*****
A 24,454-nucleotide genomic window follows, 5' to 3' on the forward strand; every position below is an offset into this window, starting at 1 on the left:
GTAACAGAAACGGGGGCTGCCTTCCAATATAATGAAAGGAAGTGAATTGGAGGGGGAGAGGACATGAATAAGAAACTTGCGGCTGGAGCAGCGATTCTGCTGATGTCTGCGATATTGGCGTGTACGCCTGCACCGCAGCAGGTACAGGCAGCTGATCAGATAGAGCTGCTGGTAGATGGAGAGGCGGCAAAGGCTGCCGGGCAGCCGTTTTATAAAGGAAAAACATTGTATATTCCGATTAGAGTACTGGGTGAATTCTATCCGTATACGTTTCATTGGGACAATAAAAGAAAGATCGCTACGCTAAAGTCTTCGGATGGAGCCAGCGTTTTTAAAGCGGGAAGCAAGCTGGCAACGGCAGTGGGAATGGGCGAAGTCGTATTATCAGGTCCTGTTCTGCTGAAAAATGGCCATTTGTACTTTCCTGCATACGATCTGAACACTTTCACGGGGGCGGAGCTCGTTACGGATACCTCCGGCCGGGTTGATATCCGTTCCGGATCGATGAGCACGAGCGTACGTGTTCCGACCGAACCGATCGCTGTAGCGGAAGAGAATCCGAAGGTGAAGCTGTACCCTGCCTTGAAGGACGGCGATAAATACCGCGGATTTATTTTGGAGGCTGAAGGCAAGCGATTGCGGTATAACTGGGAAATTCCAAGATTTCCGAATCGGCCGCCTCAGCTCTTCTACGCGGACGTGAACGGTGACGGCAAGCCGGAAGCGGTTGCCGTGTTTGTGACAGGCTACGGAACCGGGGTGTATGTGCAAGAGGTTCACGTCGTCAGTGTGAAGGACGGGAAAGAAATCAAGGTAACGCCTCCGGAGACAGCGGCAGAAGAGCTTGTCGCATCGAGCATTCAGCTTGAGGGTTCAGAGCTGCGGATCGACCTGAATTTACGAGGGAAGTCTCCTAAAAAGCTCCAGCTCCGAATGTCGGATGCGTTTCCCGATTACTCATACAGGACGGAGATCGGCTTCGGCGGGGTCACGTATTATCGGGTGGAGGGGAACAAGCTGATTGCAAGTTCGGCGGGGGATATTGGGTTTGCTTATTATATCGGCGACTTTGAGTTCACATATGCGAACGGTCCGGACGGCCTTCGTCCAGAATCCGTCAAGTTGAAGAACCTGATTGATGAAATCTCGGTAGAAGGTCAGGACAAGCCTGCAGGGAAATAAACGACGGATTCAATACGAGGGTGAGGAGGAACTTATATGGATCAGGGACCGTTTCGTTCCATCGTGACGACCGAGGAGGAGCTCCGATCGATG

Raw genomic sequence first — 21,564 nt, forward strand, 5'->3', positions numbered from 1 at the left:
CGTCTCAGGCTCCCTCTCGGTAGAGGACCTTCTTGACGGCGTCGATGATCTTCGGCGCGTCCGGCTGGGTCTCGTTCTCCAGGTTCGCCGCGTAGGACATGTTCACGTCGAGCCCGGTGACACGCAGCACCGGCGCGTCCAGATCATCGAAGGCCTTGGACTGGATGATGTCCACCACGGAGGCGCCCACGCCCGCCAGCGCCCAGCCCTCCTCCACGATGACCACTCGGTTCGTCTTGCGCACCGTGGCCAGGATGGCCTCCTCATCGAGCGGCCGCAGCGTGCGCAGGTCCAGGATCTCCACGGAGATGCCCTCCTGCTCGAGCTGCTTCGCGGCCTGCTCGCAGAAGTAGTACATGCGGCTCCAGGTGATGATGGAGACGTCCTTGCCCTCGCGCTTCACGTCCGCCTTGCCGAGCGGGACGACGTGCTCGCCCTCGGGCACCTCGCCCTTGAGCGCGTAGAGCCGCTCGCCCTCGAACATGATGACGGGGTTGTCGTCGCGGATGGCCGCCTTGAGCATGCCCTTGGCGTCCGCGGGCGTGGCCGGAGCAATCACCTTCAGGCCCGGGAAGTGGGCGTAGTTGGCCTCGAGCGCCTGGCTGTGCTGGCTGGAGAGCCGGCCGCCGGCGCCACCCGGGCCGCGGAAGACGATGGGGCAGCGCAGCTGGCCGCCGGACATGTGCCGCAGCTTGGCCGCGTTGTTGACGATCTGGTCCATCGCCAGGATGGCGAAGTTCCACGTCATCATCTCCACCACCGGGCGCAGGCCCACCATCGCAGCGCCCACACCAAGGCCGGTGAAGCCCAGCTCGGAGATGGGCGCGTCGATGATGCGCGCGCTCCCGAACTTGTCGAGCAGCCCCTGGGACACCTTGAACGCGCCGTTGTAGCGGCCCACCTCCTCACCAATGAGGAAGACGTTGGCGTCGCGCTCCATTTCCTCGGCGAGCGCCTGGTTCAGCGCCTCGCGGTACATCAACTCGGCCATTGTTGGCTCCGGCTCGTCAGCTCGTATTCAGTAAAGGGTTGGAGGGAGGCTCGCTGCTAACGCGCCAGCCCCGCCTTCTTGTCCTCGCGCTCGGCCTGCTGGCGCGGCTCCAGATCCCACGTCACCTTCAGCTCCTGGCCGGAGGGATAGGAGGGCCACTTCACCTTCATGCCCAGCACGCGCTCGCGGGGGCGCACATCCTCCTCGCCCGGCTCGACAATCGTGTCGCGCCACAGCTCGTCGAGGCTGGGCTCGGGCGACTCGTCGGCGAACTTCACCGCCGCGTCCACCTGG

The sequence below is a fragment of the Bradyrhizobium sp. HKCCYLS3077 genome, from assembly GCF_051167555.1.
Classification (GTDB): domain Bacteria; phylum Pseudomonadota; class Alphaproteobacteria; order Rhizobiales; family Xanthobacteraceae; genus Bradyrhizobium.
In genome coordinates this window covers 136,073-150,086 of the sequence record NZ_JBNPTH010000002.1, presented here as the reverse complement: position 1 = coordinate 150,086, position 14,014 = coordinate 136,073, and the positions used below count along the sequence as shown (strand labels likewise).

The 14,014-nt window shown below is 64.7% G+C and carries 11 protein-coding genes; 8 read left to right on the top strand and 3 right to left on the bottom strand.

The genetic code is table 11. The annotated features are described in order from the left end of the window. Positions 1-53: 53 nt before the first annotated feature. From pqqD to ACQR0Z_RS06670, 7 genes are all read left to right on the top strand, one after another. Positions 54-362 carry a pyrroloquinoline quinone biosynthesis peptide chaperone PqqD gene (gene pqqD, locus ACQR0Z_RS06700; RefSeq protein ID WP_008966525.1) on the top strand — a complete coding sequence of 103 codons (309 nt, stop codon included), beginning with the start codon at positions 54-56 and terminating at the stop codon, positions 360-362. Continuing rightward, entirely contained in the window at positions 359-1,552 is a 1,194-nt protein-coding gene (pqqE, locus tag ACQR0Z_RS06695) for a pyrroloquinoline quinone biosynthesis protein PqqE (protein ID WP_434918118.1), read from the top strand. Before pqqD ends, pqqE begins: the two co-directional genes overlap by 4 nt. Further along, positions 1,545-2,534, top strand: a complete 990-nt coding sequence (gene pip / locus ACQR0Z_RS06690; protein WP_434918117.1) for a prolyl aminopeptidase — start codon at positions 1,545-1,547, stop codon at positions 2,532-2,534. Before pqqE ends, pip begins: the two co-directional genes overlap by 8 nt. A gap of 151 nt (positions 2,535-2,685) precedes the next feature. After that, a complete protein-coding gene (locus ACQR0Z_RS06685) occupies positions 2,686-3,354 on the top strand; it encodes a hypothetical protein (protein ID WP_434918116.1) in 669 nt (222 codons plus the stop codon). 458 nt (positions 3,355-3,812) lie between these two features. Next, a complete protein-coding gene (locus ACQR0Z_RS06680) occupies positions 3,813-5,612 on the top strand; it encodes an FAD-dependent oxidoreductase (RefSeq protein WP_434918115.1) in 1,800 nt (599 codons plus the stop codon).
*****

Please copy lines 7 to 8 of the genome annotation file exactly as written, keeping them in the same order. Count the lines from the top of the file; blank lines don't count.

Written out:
In genome coordinates this window covers 136,073-150,086 of the sequence record NZ_JBNPTH010000002.1, presented here as the reverse complement: position 1 = coordinate 150,086, position 14,014 = coordinate 136,073, and the positions used below count along the sequence as shown (strand labels likewise).

The 14,014-nt window shown below is 64.7% G+C and carries 11 protein-coding genes; 8 read left to right on the top strand and 3 right to left on the bottom strand.